If an entity does not choose to carry back a loss, the loss may be carried forward to use in a later income year.
Loss carry-back is intended to interact with temporary full expensing, encouraging new investment which may result in tax losses. The choice to carry back tax losses may result in a tax refund which will increase business cash flow.
You must meet the eligibility requirements to choose to carry back the loss and claim the tax offset. You can claim the tax offset if you:
- are an eligible entity
- made tax losses in the 2019–20, 2020–21 or 2021–22 income years
- were liable to pay income tax in the 2018–19, 2019–20 or 2020–21 income years
- have a surplus in your franking account at the end of the income year that you are claiming the tax offset
- have met your income tax return lodgment obligations.
You are an eligible corporate entity if you:
- are a company, corporate limited partnership or a public trading trust throughout
- the income year that you are claiming the tax offset
- the income year you choose to carry the loss back to (ignoring any part of the year before you existed)
- any income years in between.
- have an aggregated turnover of less than $5 billion for the income year in which you made the loss (or the income year before that year)
- carry on a business.
You can only carry back tax losses made in the 2019–20, 2020–21 or 2021–22 income years and you can only use a tax loss once. You cannot carry back:
- capital losses
- certain tax losses arising from the conversion of excess franking offsets or
- transferred losses relating to
- foreign banking groups (Division 170 of the Income Tax Assessment Act 1997 (ITAA 1997))
- head companies of consolidated groups (Subdivision 707-A of the ITAA 1997)
- Tax liabilities
You can carry back losses to the 2018–19, 2019–20 or 2020–21 income year if you were liable to pay income tax in that year.
Franking Account Surplus
The amount of tax offset available is limited to your franking account surplus on the last day of the income year for which you claim it.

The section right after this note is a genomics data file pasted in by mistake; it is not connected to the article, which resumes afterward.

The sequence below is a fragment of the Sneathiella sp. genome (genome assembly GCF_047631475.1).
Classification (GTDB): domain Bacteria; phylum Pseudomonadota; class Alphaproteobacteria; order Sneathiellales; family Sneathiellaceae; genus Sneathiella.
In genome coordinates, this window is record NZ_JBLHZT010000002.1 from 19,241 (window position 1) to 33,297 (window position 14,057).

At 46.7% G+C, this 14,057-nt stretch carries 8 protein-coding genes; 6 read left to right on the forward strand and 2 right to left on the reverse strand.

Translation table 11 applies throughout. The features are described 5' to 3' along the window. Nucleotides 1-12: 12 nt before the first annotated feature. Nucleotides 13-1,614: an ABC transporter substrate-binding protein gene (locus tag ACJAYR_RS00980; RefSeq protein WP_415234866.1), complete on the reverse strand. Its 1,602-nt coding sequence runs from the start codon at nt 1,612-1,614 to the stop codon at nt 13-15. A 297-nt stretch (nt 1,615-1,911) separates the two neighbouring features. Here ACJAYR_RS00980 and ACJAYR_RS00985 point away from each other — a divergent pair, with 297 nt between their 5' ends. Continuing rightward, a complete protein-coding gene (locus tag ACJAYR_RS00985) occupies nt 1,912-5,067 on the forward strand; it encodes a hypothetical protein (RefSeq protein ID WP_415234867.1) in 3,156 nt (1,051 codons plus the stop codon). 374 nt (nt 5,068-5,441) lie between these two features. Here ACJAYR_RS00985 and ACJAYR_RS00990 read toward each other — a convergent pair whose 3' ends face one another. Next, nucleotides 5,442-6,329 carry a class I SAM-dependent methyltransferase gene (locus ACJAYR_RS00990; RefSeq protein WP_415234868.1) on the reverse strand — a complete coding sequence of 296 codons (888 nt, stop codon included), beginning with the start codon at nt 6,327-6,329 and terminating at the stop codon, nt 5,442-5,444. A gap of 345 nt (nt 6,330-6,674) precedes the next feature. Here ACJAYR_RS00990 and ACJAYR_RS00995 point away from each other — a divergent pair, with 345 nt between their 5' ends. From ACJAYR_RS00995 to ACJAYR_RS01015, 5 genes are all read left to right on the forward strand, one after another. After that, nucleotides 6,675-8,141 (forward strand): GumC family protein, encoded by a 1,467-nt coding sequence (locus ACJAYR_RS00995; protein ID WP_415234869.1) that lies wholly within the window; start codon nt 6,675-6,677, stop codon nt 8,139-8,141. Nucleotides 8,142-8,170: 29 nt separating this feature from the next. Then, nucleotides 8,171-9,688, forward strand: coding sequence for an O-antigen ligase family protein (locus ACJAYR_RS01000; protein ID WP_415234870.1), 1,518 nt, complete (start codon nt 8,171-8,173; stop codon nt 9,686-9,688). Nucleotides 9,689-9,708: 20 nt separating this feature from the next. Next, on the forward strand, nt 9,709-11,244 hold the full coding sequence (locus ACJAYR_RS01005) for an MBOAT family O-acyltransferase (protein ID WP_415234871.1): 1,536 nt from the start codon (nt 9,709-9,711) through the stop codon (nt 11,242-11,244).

To claim the tax offset for an income year, you must lodge your income tax return for that income year and have lodged for the previous 5 income years.
If you have not lodged for any of those income years, you are not prevented from claiming the tax offset if for those years:
- we assessed your income tax liability, or
- you were not required to lodge an income tax return.
Claiming the Tax Offset
You cannot claim the tax offset in your company tax return for the 2019–20 income year. You will be able to claim the tax offset in your company tax return for the 2020–21 or 2021–22 income years.
Claiming the tax offset is optional. To the extent you choose not to carry back the losses, you may be able to carry them forward to a future income year.
If you want to claim the tax offset for an income year, you will need to make the loss carry back choice by the time you lodge your company tax return for that year.
If your 2020–21 income year ends on 30 June 2021, you can choose to carry back a loss and claim the tax offset in your company tax return for that income year.
The Company tax return form will be updated with the additional labels required.
We will provide further information on how you can claim the tax offset if your 2020–21 income year ends before 30 June 2021. You can subscribe to receive alerts for updates to our website.
Working out the Tax Offset
Loss carry back provides a refundable tax offset which may in effect reduce your tax payable to zero for the earlier income year and result in an amount being refunded to you in the income year you claim.
The amount of net exempt income, income tax liabilities and the surplus in your franking account may impact on how you work out your amount of tax offset.
In working out the amount of your tax offset, you must reduce the amount of loss you are carrying back by any net exempt income you had for the income year you are carrying back the loss to.
Once the exempt income has been used to reduce a loss you are carrying back, you do not use it to reduce another loss carried back to that same income year.
If you have any questions or need advice and clarity specific to your situation, feel free to contact Semmens & Co on 03 8320 0320 for a free consultation.